Anystream's Agility Workgroup automates the encoding process with single pass encoding, allowing for a tenfold increase in output when compared with manual encoding processes. Agility Workgroup is an easy-to-use, end-to-end encoding solution. Your staff can enjoy the speed and efficiency of automated streaming media production and delivery without changing your existing production environment. With a single job submission, Agility Workgroup captures source media from a live feed, tape deck or digital source (including MPEG-2), applies specified video and audio preprocessing filters for superior quality output, encodes media into any number of streaming media formats – Real®, Microsoft® Windows Media, Apple® QuickTime®, PacketVideo, MP3, MPEG-1 and MPEG-2 - at multiple bit rates Distributes the final, high-quality video to any destination including Internet and LAN servers, FTP sites and CDNs. Pricing starts at $25,000. (http://www.anystream.com)
Over 3,000 radio and 100 TV stations already offer daily live Internet broadcasts and Internet-only content. Major record labels like Capitol, Polygram, Warner Brothers, and Sony Music Online provide music lovers with a vast assortment of programming, including near-CD-quality recordings, concerts, and music videos.
News broadcasters and entertainment companies are also jumping on the bandwagon with offerings like ABC News, CBS Online, Comedy Central, ESPN SportsZone, Fox News, MGM, National Public Radio, TV Guide and The Wall Street Journal. And innovative companies are generating additional revenue with Internet pay-per-view content, one-time-only events or subscriptions.
By 2006, eighty percent of the top 2000 businesses worldwide will deploy video on demand (VOD) to employees' desktops, says Gartner Inc. According to Gartner, VOD capabilities will be crucial in attracting and retaining highly motivated employees.
Media players and streaming media now are installed on 99 percent of US home PCs, according to a new study released by Media Metrix, a Jupiter Media Metrix research company.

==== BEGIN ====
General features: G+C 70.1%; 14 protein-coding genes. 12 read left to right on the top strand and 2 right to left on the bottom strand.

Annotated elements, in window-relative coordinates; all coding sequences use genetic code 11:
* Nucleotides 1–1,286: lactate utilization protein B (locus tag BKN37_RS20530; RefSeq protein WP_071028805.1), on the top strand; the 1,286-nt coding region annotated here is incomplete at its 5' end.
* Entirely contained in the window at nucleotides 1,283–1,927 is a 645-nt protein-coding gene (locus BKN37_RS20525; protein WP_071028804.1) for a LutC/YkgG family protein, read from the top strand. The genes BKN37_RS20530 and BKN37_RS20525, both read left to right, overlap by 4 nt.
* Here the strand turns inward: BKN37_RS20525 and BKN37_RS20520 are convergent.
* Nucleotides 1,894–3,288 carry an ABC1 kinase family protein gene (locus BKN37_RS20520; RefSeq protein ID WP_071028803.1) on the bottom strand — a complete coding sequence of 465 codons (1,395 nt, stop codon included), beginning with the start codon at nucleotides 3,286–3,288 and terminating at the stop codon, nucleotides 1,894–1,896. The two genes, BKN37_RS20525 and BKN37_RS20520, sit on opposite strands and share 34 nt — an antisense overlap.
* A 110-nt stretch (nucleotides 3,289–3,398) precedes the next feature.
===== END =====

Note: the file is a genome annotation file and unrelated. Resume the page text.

Spending in the global entertainment and media industry will climb to $1.2 trillion in 2005 from $831 billion in 2000 despite current economic uncertainty and Internet sector volatility, consulting firm PricewaterhouseCoopers said in a report released on June 6th, 2001.
Online distribution of content will continue to be a key driver of growth, the consulting firm said in a report about the sector's outlook. "Digital technology, such as Internet access, broadband services, the expansion of the (high-speed) pipe into homes, satellite and wireless communications are going to be driving this growth," said Mike Kelley, one of the authors of the report and partner in the firm's media and entertainment practice.
Whether you are a content creator, manipulator or owner, one thing is clear–videos on the Internet are here and there is money to be made from it. Finding the right solution for your needs is going to require homework and lots of demos before dishing out large amounts of cash to accommodate video on demand. One thing to remember before you do–at the rate of new solution development, the technology will probably be obsolete with a month of purchasing it. However, don't get left behind. Might be a good idea to look at inexpensive alternatives until the market settles down.